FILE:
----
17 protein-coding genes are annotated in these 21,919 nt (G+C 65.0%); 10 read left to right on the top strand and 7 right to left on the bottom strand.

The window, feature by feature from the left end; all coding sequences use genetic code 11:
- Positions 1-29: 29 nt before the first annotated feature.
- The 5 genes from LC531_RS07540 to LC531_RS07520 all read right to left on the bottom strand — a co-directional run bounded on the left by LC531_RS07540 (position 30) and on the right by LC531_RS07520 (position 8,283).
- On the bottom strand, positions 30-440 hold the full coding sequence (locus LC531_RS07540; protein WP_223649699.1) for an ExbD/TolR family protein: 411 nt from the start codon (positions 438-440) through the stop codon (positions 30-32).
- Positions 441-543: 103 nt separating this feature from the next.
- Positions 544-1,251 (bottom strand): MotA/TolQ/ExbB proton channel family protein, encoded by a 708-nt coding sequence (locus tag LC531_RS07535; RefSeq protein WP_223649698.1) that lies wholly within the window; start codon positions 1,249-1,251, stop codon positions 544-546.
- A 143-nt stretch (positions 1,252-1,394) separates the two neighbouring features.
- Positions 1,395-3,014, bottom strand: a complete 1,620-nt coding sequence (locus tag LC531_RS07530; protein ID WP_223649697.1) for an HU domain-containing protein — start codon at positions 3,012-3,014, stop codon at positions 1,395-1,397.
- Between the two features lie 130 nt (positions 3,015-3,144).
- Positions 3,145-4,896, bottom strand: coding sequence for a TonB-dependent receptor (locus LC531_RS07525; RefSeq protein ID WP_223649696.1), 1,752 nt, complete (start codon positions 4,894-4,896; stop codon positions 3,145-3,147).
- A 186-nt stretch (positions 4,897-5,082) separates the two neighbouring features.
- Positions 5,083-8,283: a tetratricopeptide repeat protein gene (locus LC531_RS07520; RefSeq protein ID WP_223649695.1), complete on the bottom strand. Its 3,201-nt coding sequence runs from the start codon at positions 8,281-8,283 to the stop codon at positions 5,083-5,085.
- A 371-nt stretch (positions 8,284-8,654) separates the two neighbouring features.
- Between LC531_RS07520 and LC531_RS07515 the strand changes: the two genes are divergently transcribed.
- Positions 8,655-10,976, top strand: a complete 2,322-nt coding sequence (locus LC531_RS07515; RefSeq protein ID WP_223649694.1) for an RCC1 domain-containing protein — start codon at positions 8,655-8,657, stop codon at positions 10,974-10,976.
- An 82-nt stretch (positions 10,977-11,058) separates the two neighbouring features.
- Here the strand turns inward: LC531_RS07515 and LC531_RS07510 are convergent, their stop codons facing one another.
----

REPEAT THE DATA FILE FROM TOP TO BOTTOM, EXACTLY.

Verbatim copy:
17 protein-coding genes are annotated in these 21,919 nt (G+C 65.0%); 10 read left to right on the top strand and 7 right to left on the bottom strand.

The window, feature by feature from the left end; all coding sequences use genetic code 11:
- Positions 1-29: 29 nt before the first annotated feature.
- The 5 genes from LC531_RS07540 to LC531_RS07520 all read right to left on the bottom strand — a co-directional run bounded on the left by LC531_RS07540 (position 30) and on the right by LC531_RS07520 (position 8,283).
- On the bottom strand, positions 30-440 hold the full coding sequence (locus LC531_RS07540; protein WP_223649699.1) for an ExbD/TolR family protein: 411 nt from the start codon (positions 438-440) through the stop codon (positions 30-32).
- Positions 441-543: 103 nt separating this feature from the next.
- Positions 544-1,251 (bottom strand): MotA/TolQ/ExbB proton channel family protein, encoded by a 708-nt coding sequence (locus tag LC531_RS07535; RefSeq protein WP_223649698.1) that lies wholly within the window; start codon positions 1,249-1,251, stop codon positions 544-546.
- A 143-nt stretch (positions 1,252-1,394) separates the two neighbouring features.
- Positions 1,395-3,014, bottom strand: a complete 1,620-nt coding sequence (locus tag LC531_RS07530; protein ID WP_223649697.1) for an HU domain-containing protein — start codon at positions 3,012-3,014, stop codon at positions 1,395-1,397.
- Between the two features lie 130 nt (positions 3,015-3,144).
- Positions 3,145-4,896, bottom strand: coding sequence for a TonB-dependent receptor (locus LC531_RS07525; RefSeq protein ID WP_223649696.1), 1,752 nt, complete (start codon positions 4,894-4,896; stop codon positions 3,145-3,147).
- A 186-nt stretch (positions 4,897-5,082) separates the two neighbouring features.
- Positions 5,083-8,283: a tetratricopeptide repeat protein gene (locus LC531_RS07520; RefSeq protein ID WP_223649695.1), complete on the bottom strand. Its 3,201-nt coding sequence runs from the start codon at positions 8,281-8,283 to the stop codon at positions 5,083-5,085.
- A 371-nt stretch (positions 8,284-8,654) separates the two neighbouring features.
- Between LC531_RS07520 and LC531_RS07515 the strand changes: the two genes are divergently transcribed.
- Positions 8,655-10,976, top strand: a complete 2,322-nt coding sequence (locus LC531_RS07515; RefSeq protein ID WP_223649694.1) for an RCC1 domain-containing protein — start codon at positions 8,655-8,657, stop codon at positions 10,974-10,976.
- An 82-nt stretch (positions 10,977-11,058) separates the two neighbouring features.
- Here the strand turns inward: LC531_RS07515 and LC531_RS07510 are convergent, their stop codons facing one another.